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# Straight Line Depreciation Method

Updated on June 18, 2024
Article byWallstreetmojo Team
Edited byAaron Crowe
Reviewed byDheeraj Vaidya, CFA, FRM

## What Is Straight Line Depreciation Method?

Straight Line Depreciation Method is one of the most popular methods of depreciation where the asset uniformly depreciates over its useful life, and the asset’s cost is evenly spread over its useful and functional life.

For eg:
Source: Straight Line Depreciation Method (wallstreetmojo.com)

Thus, the depreciation expense in the income statement remains the same for a particular asset over the period. As such, the income statement is expensed evenly, and so is the asset’s value on the balance sheet. The asset’s carrying amount on the balance sheet reduces by the same amount.

### Straight Line Depreciation Method Explained

The straight line depreciation method is the process of allocating the cost and the asset over its entire working period in equal amount. A fixed percentage is charged on the initial cost of the asset every year. Therefore, the asset value reduces uniformly, finally reaching its scrap value at the end of the useful life.

This is a very widely used method, which is of course dependent on the type of the asset and the company rules and policies regarding accounting procedure. The calculation is done by deducting the salvage value from the cost of the asset divided by the number of years of useful life.

This straight line method for depreciation helps in allocating or spreading the cost throughout the life in order to find out what should be the probable worth of it after a time period. This is a very easy and involves less complex calculation, which makes it comprehensible for everyone. This process requires some actual data as well as some estimations, which directly involves the financial statements of the business.

There are various accounting softwares that help in calculating the same accurately and quickly. However, this process assumes that the fall in value is equal in all years, which may not always be practical. But it helps in budgeting and financial forcasting in a systematic manner.

For eg:
Source: Straight Line Depreciation Method (wallstreetmojo.com)

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### Formula

Now let us see how to calculate straight line depreciation method. The straight-line depreciation method can be calculated using the following formula:

Depreciation Per Annum = (Cost of Asset – Salvage Cost) * Depreciation Rate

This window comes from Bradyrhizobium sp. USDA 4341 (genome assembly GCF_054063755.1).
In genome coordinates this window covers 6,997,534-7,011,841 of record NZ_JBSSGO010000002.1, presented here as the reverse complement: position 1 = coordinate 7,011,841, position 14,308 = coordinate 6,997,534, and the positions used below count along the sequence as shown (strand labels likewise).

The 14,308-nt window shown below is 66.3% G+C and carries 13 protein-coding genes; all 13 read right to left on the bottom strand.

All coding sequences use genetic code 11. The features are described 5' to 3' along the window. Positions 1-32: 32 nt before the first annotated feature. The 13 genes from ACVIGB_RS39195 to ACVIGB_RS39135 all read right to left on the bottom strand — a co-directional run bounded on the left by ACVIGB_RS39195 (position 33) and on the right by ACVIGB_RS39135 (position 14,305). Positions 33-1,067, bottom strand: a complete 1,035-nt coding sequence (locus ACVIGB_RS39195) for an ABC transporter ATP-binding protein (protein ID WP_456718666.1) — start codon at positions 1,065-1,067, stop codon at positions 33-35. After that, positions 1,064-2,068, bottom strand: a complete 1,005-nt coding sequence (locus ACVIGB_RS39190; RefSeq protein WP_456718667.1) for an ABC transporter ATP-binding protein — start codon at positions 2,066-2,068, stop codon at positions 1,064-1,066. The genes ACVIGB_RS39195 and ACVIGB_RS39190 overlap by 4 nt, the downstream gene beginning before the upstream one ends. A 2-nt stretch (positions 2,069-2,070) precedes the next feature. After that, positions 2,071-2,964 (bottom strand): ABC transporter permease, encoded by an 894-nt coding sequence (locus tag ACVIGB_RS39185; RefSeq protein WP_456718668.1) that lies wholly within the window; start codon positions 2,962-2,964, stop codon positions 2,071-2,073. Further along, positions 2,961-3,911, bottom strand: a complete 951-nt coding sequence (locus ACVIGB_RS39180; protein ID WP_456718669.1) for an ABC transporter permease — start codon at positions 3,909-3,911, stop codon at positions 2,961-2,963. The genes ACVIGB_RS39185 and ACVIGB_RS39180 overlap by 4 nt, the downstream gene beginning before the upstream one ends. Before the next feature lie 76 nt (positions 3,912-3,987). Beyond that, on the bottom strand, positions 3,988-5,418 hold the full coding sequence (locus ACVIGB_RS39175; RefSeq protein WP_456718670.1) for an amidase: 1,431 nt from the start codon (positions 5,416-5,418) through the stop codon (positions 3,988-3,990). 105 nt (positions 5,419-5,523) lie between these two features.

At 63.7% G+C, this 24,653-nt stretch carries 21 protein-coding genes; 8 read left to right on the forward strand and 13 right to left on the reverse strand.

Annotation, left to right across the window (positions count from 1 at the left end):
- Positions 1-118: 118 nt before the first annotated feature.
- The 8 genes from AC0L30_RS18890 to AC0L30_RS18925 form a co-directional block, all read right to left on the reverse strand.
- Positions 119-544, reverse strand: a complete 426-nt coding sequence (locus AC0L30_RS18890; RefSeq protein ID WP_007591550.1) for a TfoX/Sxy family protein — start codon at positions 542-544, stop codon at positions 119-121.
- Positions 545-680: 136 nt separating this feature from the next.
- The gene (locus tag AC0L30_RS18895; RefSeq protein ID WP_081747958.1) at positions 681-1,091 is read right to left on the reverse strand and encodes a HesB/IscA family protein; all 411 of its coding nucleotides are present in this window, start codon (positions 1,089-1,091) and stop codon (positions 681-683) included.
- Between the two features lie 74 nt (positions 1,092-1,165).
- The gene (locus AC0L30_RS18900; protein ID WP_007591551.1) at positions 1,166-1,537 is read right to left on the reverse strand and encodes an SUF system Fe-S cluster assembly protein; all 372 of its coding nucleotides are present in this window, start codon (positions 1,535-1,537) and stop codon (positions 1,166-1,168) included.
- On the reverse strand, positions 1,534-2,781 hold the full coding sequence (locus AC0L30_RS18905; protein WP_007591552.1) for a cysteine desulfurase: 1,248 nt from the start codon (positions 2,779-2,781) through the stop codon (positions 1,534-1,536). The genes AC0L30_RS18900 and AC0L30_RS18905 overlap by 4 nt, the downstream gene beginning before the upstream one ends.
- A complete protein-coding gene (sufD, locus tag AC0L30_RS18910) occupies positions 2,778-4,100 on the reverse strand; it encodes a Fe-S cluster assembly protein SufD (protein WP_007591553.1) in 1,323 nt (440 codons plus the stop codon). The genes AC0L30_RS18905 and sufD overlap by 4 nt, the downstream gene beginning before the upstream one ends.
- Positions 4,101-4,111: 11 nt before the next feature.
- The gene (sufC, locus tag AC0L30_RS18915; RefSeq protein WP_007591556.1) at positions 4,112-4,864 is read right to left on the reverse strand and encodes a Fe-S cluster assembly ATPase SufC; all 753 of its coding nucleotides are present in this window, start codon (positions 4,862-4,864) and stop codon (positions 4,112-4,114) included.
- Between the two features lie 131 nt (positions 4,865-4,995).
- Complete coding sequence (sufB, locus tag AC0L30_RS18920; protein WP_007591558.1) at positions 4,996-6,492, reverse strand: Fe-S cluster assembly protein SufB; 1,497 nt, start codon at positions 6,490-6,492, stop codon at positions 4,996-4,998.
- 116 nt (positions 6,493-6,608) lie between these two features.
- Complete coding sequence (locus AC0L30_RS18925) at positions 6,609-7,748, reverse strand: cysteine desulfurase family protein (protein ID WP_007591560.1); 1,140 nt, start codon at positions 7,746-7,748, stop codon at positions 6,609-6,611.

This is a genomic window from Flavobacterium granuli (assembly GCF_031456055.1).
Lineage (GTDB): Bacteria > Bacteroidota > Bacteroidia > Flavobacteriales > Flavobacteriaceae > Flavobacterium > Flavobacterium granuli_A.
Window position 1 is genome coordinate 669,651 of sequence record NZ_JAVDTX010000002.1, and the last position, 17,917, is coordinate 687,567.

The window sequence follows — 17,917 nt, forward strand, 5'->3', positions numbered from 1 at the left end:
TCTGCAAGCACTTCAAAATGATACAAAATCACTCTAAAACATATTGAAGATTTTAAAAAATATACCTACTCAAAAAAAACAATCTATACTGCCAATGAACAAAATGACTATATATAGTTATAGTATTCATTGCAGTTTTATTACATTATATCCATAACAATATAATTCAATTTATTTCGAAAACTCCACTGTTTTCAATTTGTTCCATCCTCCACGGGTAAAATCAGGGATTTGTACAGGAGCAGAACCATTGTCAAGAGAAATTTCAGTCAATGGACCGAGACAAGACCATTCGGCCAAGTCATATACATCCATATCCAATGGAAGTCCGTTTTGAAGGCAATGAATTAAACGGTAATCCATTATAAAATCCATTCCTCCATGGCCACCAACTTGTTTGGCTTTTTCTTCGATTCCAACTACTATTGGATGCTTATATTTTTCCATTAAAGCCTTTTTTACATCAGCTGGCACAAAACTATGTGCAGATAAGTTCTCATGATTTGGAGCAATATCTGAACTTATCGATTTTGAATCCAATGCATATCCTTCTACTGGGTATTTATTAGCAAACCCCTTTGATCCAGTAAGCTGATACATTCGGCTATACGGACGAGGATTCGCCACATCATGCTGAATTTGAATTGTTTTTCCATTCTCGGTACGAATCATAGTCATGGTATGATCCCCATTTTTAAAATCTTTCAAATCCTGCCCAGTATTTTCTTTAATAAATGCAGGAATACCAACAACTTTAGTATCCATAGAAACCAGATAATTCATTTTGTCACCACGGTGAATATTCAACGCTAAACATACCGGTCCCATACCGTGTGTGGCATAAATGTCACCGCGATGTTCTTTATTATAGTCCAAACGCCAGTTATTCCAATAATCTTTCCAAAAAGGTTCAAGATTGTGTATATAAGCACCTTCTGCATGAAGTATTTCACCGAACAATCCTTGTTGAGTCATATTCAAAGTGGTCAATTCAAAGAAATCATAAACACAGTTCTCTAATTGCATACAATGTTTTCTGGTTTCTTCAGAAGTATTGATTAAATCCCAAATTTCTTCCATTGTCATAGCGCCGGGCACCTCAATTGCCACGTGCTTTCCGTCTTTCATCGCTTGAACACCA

or

Depreciation Per Annum = (Cost of Asset – Salvage Cost) / Useful Life

The straight-line method of calculating straight-line depreciation has the following steps:

• Determine the initial cost of the asset at the time of purchasing.
• Determine the salvage value of the asset, i.e., the value at which the asset can be sold or disposed of after its useful life is over.
• Determine the useful or functional life of the asset
• Calculate the depreciation rate, i.e., 1/useful life
• Multiply the depreciation rate by the cost of the asset minus the salvage cost

The value we get after following the above straight-line method of depreciation steps is the depreciation expense, which is deducted from the income statement every year until the asset’s useful life.

### Examples

Let us understand the concept of straight line method for depreciation with the help of a few suitable examples.

#### Example#1

Suppose a business has bought a machine for \$ 10,000. They have estimated the machine’s useful life to be eight years, with a salvage value of \$ 2,000.

Now, as per the straight-line method of depreciation:

• Cost of the asset = \$ 10,000
• Salvage Value = \$ 2000
• Total Depreciation Cost = Cost of asset – Salvage Value = 10000  – 2000 = \$ 8000
• The useful life of the asset = 8 years

Thus, annual depreciation cost = (Cost of asset – Salvage Cost)/Useful Life = 8000/8 = \$ 1000

Hence, how to calculate straight line depreciation method the Company will depreciate the machine by \$1000 annually for eight years.

• We can also calculate the depreciation rate, given the annual depreciation amount and the total depreciation amount, which is the annual depreciation amount/total depreciation amount.
• Hence, depreciation rate = (annual depreciation amount/total depreciation amount)*100 = (1000/8000)*100 = 12.5%

The depreciation account of the balance sheet will look like the below over the eight years of the machine’s life:

#### Example#2

For eg:
Source: Straight Line Depreciation Method (wallstreetmojo.com)

source: Colgate SEC Filings

• Colgate follows the straight-line method of depreciation. Its assets include Land, building, machinery, and equipment; all are reported at costs.
• The useful life of machinery and equipment ranges from 3 to 15 years
• The useful life of the building is a bit longer than 40 years.
• Also, you should note that depreciation is not reported separately in Colgate. They are included in the Cost of Sales or Selling, general, and admin expenses.

### Accounting

How do you adjust the depreciation charges on the Balance sheet, Income statement, and cash flow statement?